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Jun 02, 2005
Orion Stellar Nursery

The caption to this image in a Chandra X-ray Telescope press release explains:

This Chandra image shows the Orion Nebula Cluster, a rich cluster of young stars observed almost continuously for 13 days. The long observation enabled scientists to study the X-ray behavior of young Sun-like stars with ages between 1 and 10 million years. They discovered that these young stars produce violent X-ray outbursts, or flares, that are much more frequent and energetic than anything seen today from our 4.6 billion-year-old Sun.”

Although they have no satisfactory explanation for the occurrence of x-rays in young stars, gravity-only theories propose that these flares may create turbulence in the circumstellar disks of gas and dust from which planets are thought to form. From the press release: “Such turbulence might affect the position of rocky, Earth-like planets as they form and prevent them from rapidly migrating towards the young star. Therefore, the survival chances of the Earth may have been enhanced by large flares from the young Sun.”

Plasma-cosmology theories tie the flares to the formation processes of stars and of planets. Stars form where an electric current is squeezed by its own magnetic field until it becomes unstable. Then it pinches into a series of spheres that pull in matter and become centers of glow and arc discharges.  This is why star formation occurs in groups, often in lines, and in the highest-energy regions of a galaxy.

Similar electrical processes form planets. Because plasma is complex, there are several possible mechanisms for electrical planet formation. Any one (or even all) may be at work. The solaria binaria concept of Alfred de Grazia and Earl Milton has planets form along a plasma bridge between a star and a companion star. This theory predicts the recent discovery of a plasma bridge stretching between the red giant star Mira and its white dwarf companion. Wallace Thornhill’s theory has planets ejected electrically in the equatorial plane of the star and moons ejected in a similar manner from the equatorial plane of gas giants. (Our own moon, which doesn’t orbit in the equatorial plane, was captured.) Anthony Peratt has planets form in polar-aligned groups of 7 to 9 along the second current filament that parallels the filament in which the star forms. In the lab, matter is concentrated into spheres at the center of toruses that are stacked along the  axis of the filament.  The spheres remain in polar alignment as long as the discharge is active, and then they scatter “like buckshot” when it quenches.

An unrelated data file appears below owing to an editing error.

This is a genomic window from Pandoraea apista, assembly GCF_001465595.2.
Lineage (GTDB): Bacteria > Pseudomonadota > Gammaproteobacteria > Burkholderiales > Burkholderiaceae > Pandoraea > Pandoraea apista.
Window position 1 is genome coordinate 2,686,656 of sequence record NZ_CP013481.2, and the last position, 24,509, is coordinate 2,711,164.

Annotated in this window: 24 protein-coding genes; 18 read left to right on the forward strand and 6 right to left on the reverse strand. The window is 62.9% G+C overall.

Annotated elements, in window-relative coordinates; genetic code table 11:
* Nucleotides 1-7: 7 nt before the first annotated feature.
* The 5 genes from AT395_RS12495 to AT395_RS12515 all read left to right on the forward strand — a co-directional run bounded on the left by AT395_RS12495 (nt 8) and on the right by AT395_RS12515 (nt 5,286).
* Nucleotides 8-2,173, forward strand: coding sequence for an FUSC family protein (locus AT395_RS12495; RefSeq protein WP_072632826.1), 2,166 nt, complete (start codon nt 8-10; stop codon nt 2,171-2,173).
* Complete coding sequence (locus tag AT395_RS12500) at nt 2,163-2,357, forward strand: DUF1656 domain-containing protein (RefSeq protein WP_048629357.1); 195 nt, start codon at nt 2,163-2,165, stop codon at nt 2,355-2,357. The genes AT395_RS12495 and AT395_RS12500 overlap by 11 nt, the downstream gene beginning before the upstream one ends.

All three of these theories assume that the electrical activity observed in young stars plays an active role in forming planets as well as in forming stars. A corollary to these theories is that, after forming, the stars and planets continue to be the focus of lower-energy electrical activity. This persistent connection to galactic plasma circuits could explain the excess energy—more than what’s received from the sun—given off by most of the planets.

And the possibility of electrically heated planets disrupts the narrow conventional calculations of a “habitable zone” in which water stays liquid: Depending on the current, a habitable planet could be anywhere. Furthermore, in view of the “life-like” behavior of plasma and the “plasma-like” behavior of life, the density of life in the universe could be surprisingly greater than hitherto imagined.

For the first time in two centuries, scientists can develop new ideas of how stars and planets form based on observational and laboratory data, ideas that take into account the plasma activity that has surprised astronomers with every new discovery of the space age.


David Talbott, Wallace Thornhill
Amy Acheson
  CONTRIBUTING EDITORS: Mel Acheson, Michael Armstrong, Dwardu Cardona,
Ev Cochrane, C.J. Ransom, Don Scott, Rens van der Sluijs, Ian Tresman
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